The COVID-19 pandemic has had far-reaching negative impacts, including devastating the restaurant and foodservice industry in the United States. Loss of sales in this space were reported by the National Restaurant Association to surpass $185 billion between March and August of 2020 alone.1 In order for things to return to “normal” for the industry, customers will need to feel safe returning and the chance of this happening again significantly reduced. 

Pharmaceutical interventions (i.e., vaccines and antiviral drugs) are finally more permanently reducing the impact that the pandemic has had on lives and the economy. Complimented with the stepped-up sanitation efforts that have been taken on by many establishments still in business, hope is on the horizon. What will a return to business as usual mean in the ever-present fight against foodborne illnesses and what impact has the pandemic had on this battle to date?

In general, hygiene and sanitation practices and procedures, some of the chief nonpharmaceutical interventions (NPIs) in the battle against SARS-CoV-2, together with social distancing and masks, have been elevated by all businesses during the pandemic, and especially those in the retail foodservice industry. Those that did not have procedures and plans in place quickly developed new Standard Operating Procedures (SOPs), adopting evolving best practices and products to help control the spread of the virus in their environments. There is significant evidence that the use of NPIs to prevent the transmission of SARS-CoV-2 from person to person has reduced the number of illnesses and deaths from this virus during the pandemic.2 Likewise, these NPIs have been suggested to reduce the incidence of influenza in the United States and other countries,3 as significant drops in illnesses and deaths in the United States have been observed during the pandemic. What about foodborne illnesses?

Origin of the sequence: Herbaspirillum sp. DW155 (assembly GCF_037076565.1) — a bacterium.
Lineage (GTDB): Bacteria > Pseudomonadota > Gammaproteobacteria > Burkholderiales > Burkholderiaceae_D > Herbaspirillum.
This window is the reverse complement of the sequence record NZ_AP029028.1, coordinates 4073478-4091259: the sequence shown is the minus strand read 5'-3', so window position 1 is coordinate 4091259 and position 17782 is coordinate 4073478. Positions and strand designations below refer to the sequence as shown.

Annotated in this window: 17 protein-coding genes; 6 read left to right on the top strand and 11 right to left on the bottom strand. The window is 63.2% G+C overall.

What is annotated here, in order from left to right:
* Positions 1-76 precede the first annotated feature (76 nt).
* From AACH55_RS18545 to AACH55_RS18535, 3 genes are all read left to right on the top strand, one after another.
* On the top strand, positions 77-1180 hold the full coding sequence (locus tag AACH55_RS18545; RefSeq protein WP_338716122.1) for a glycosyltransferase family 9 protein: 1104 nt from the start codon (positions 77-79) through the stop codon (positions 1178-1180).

Outbreaks of norovirus, the most common cause of foodborne illness in the United States, declined by over 80 percent between April and July of 2020 compared to the same date range in previous years, according to data reported to the National Outbreak Reporting System (NORS) at the U.S. Centers for Disease Control and Prevention.4 A recent study to better understand this drastic decline also observed norovirus outbreaks during this same time period in 2020 to be 61 percent smaller compared to prior years.5 Although underreporting of norovirus outbreaks was initially suspected to be the cause of this decline, investigators determined that the more likely scenario was that the adoption of NPIs for SARS-CoV-2 prevention during this time period had an added effect of controlling norovirus outbreaks. 

It’s clear that adopting expansive COVID-19 NPIs has had positive public health benefits beyond controlling SARS-CoV-2 alone, which is exactly why it’s worth taking a deeper look at some of the specific control measures to better understand just how these have had the added benefit of controlling foodborne illnesses, such as norovirus. Here are several specific COVID-19 NPIs that an establishment can adopt to enhance their food safety plan and reduce their risk of causing a foodborne illness outbreak: 

  1. Keeping sick individuals out of an establishment – Adoption of sick leave policies and employee wellness screens to ensure employees are not reporting to work while sick with foodborne illness, such as norovirus, will reduce the risk of a facility causing a foodborne illness outbreak. In fact, in 2017, a risk assessment study by the U.S. Food and Drug Administration found the excluding employees from reporting to work when they are ill with norovirus was one of the most effective ways of reducing a restaurant’s risk for causing a norovirus outbreak.6